November 30, 2011 | An old friend returns to UCAR/NCAR in early 2012. Tom Bogdan came to the organization nearly 30 years ago as a postdoctoral researcher in HAO. On January 9, he’ll take the helm as president of UCAR.
“It's a wonderful story that you can walk in the door as a postdoc at the bottom of the scientific ladder in 1983 and come back in 2012 as president,” Tom says. “It underscores the fact that at UCAR there are opportunities for everyone to achieve their goals.”
Tom replaces Rick Anthes, who is stepping down after 23 years.
“I was thrilled when I learned that I got the job,” Tom says. “It’s a tremendous honor and great opportunity. I’m incredibly excited about all the amazing things in front of me waiting to get done.”
Tom says that one of his first priorities and challenges will be addressing UCAR/NCAR’s budget situation. “We want to ensure that NSF feels we are their partner of choice for accomplishing goals as set by Congress and the administration,” he says.
He emphasizes that the atmospheric sciences provide an excellent return on investment for what they offer society. “So much of our business, economy, and national security hinges on having good decision support for dealing with weather and climate events as they unfold,” he says. “With a government that is looking carefully at all its investments, I believe that we come out looking really good. I see my role as looking outward from UCAR to make the cost-benefit statement very clear.”
Tom, who holds a Ph.D. in physics from the University of Chicago, is the first solar researcher to head UCAR since Walter Orr Roberts served as president from 1960 to 1973. He started his HAO career researching solar magnetic activity, working his way up to senior scientist. In 2001, he left for Washington, D.C., on a two-year rotation at NSF as program director for solar-terrestrial physics, an experience that he says gave him precious insight into the foundation’s inner workings. He returned to NCAR for a short stint as acting director of ASP, followed by serving as acting director of the former Societal-Environmental Research and Education Laboratory (SERE).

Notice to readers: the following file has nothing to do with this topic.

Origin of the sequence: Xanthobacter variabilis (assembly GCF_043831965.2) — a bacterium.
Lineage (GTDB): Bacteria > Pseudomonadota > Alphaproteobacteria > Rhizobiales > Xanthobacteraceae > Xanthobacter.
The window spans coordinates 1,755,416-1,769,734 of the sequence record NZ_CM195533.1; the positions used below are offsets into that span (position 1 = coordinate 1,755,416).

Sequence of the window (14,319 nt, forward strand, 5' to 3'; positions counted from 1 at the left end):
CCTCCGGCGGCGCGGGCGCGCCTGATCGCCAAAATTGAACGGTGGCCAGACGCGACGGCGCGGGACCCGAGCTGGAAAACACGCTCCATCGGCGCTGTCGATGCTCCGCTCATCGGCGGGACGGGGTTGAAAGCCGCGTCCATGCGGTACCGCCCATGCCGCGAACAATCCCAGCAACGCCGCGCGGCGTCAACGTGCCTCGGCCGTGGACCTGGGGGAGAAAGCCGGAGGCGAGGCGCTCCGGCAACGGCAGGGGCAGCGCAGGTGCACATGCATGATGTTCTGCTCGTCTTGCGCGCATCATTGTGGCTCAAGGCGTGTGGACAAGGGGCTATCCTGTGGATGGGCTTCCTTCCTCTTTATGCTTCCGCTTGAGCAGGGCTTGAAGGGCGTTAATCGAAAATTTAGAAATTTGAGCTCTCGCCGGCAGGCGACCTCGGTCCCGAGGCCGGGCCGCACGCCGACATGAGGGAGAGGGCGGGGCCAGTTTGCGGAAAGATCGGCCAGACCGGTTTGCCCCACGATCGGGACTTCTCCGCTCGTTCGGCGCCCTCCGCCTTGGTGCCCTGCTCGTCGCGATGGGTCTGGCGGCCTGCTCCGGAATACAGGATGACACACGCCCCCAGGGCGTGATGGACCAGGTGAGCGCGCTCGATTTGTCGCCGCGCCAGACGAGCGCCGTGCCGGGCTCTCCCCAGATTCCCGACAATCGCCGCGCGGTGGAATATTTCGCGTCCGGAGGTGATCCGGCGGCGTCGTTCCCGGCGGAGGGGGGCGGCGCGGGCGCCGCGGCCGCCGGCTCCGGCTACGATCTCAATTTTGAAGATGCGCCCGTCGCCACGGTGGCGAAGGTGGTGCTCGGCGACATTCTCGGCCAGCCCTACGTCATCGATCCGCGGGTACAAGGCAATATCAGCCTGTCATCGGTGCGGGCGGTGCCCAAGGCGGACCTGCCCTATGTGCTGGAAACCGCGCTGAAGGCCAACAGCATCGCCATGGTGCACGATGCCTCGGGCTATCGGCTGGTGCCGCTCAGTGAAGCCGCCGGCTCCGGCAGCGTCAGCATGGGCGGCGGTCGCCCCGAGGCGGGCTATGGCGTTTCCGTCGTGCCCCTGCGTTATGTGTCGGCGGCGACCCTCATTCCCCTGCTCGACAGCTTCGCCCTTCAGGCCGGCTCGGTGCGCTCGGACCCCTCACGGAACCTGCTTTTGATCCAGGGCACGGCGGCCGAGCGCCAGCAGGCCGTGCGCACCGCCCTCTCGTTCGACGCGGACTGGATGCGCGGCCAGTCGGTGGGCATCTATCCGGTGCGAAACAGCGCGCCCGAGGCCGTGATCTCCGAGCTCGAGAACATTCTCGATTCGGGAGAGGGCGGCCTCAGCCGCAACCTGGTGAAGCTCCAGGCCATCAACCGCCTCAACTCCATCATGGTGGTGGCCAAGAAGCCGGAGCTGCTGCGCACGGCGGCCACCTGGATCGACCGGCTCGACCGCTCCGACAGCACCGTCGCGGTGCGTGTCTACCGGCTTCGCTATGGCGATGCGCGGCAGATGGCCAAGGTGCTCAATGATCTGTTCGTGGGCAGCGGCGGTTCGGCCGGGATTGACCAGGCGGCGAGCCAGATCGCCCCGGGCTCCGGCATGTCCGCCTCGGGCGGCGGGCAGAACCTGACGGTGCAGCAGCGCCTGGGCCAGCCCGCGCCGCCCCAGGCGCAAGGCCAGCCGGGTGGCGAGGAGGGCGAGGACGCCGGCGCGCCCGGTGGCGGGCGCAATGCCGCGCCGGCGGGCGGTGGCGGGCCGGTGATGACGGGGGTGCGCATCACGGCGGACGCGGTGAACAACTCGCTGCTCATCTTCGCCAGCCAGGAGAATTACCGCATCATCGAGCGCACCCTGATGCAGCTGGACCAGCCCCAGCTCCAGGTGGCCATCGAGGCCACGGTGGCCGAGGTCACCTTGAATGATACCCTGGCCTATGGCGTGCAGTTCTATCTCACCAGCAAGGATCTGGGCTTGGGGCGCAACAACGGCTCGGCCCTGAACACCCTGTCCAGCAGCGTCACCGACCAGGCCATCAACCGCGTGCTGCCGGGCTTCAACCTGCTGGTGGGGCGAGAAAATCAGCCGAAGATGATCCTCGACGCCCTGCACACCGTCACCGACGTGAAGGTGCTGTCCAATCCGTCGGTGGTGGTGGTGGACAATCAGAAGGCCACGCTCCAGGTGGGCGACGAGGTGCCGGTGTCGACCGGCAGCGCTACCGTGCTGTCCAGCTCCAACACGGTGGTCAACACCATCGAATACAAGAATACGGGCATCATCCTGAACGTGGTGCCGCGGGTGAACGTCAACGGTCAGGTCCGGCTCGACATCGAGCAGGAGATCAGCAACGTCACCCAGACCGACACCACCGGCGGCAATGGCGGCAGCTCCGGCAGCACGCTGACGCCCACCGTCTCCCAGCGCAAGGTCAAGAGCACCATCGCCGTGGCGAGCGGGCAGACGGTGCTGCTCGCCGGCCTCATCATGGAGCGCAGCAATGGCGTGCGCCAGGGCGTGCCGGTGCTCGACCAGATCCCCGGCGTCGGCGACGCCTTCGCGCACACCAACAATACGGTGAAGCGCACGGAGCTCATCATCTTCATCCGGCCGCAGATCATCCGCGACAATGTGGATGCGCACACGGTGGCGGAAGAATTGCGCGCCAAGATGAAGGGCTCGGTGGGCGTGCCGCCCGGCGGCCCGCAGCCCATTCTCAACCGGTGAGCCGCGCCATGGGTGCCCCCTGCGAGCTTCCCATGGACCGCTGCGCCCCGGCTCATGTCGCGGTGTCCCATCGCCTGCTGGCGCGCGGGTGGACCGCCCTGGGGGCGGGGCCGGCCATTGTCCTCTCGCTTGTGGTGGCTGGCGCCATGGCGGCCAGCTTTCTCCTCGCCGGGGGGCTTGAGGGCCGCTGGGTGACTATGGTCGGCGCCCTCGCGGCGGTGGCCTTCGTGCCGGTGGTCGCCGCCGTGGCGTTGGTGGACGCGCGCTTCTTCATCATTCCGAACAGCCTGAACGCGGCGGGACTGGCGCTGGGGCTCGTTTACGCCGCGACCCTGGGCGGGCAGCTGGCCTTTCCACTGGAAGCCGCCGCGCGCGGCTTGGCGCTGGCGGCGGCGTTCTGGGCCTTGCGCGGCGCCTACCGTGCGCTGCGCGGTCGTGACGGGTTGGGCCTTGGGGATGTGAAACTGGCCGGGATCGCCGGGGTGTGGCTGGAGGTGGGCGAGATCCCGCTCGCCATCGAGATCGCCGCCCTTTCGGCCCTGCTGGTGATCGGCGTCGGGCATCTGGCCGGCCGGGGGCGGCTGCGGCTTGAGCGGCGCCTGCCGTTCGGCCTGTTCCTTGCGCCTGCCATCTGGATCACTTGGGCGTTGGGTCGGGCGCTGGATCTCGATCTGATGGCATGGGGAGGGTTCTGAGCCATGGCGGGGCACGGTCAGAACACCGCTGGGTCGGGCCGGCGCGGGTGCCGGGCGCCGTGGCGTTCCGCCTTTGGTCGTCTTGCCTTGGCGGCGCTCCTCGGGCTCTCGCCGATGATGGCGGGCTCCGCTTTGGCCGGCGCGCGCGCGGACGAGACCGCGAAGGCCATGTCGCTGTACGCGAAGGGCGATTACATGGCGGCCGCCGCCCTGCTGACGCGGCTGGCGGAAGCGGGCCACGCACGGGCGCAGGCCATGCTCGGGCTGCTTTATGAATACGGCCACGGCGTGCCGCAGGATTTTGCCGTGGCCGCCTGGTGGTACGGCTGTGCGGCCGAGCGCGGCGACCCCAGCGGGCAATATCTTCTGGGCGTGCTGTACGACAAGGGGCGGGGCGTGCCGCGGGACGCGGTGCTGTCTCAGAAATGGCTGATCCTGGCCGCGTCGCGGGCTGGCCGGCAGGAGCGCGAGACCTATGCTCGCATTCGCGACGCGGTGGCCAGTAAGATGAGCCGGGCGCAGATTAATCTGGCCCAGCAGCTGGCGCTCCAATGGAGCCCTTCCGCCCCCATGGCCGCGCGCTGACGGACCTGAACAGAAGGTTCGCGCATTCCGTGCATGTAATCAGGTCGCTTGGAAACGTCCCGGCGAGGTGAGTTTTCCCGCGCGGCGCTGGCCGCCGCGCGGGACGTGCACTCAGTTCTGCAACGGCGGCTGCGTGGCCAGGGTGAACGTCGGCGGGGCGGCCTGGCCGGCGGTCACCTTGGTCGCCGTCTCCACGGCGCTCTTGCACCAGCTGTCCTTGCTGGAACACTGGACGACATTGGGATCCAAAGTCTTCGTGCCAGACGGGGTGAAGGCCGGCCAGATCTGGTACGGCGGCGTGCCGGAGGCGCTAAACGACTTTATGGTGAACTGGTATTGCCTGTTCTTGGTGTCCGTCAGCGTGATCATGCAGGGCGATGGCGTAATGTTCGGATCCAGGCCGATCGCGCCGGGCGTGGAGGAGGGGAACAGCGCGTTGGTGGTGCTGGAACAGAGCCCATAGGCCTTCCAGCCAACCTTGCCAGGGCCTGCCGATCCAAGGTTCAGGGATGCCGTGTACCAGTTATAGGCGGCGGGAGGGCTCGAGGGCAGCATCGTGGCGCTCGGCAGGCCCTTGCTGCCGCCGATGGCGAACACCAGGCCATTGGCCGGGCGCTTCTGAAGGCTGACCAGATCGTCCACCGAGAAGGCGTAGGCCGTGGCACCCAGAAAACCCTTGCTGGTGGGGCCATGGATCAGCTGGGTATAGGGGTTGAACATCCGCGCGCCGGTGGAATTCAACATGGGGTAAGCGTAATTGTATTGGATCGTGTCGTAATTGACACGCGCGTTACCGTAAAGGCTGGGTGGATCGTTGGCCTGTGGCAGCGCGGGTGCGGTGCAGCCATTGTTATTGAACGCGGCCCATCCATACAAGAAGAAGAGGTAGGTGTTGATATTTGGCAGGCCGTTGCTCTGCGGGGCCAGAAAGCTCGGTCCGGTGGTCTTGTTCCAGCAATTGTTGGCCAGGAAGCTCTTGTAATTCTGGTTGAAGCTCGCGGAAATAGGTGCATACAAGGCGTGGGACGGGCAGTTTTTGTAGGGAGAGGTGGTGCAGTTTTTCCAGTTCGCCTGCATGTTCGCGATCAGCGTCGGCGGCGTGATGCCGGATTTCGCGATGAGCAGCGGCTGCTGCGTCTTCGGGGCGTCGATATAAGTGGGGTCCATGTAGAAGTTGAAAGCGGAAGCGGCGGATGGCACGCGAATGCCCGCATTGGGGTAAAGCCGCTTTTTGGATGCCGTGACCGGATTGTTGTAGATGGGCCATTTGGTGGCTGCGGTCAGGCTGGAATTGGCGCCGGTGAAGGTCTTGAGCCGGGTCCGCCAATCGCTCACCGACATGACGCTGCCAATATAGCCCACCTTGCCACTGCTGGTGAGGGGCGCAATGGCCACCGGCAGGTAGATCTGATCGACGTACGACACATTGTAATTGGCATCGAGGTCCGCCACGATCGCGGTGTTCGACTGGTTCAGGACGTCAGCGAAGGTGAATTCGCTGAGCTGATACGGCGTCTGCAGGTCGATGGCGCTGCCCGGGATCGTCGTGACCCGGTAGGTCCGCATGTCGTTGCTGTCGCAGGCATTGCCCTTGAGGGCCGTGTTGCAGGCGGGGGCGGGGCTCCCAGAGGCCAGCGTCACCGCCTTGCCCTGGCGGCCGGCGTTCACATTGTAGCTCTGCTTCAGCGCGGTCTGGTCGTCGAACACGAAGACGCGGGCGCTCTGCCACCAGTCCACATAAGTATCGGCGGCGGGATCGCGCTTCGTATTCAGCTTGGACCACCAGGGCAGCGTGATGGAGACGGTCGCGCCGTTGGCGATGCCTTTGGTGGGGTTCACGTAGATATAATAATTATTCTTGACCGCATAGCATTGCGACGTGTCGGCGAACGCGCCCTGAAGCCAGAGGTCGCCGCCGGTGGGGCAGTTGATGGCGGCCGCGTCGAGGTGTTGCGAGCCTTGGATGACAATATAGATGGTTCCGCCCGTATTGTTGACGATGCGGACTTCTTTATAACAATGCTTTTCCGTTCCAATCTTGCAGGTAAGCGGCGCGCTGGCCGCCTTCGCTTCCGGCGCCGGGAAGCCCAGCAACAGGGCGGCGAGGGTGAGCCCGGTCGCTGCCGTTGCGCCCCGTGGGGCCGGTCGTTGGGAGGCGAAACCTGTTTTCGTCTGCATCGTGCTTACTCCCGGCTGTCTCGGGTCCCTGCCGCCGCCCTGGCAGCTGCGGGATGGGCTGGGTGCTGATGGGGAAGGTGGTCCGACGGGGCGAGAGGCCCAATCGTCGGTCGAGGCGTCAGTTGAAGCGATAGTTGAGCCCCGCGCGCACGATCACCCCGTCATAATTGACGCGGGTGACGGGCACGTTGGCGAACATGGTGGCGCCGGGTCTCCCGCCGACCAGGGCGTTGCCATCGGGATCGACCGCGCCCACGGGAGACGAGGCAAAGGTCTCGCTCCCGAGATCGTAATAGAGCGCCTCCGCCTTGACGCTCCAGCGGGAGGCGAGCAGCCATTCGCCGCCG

In 2006, he took the reins of NOAA’s Space Weather Prediction Center (part of the National Weather Service), where he gained experience in running an operational organization. “I’ve learned a lot about the culture of not just the NWS but also NOAA and other government agencies,” he says. “I think that those connections and insights on how Washington works will be helpful as we go ahead.”
Tom plans to break with tradition and maintain his office at either Foothills Lab or Center Green instead of the Fleischmann Building. His self-described management style is to delegate, provide resources, and then get out of the way. An INTJ on the Myers-Brigg spectrum, he prefers the big-picture approach. “I like to sit back and think about what’s possible and dream,” he says.
In addition to his talents as a scientist and administrator, Tom has a unique interest in history—particularly HAO’s. Over the years, he’s dug through the NCAR Archives and numerous boxes of papers that NCAR founder Walt Roberts left at CU’s Norlin Library, piecing together a history of HAO’s formative years. He’s given a number of presentations on the subject, including one at Boulder Public Library in 2000.
To relax from the stress of being UCAR president, Tom plans to rely on puppies. He and his wife, Barb, train service dogs for Canine Partners of the Rockies. The dogs, mostly labs and retrievers, assist people with mobility problems, particularly the wheelchair-bound. “We’re currently on our third puppy,” he says. “We get them at six weeks, get them socialized and acclimatized, and then at eight months they go off to advanced training.”
More about Tom:
"The archaeologist of HAO: Tom Bogdan digs into the early days" (Staff Notes, October 2000)
"Rotating scientists recall time at NSF" (Staff Notes, March 2005)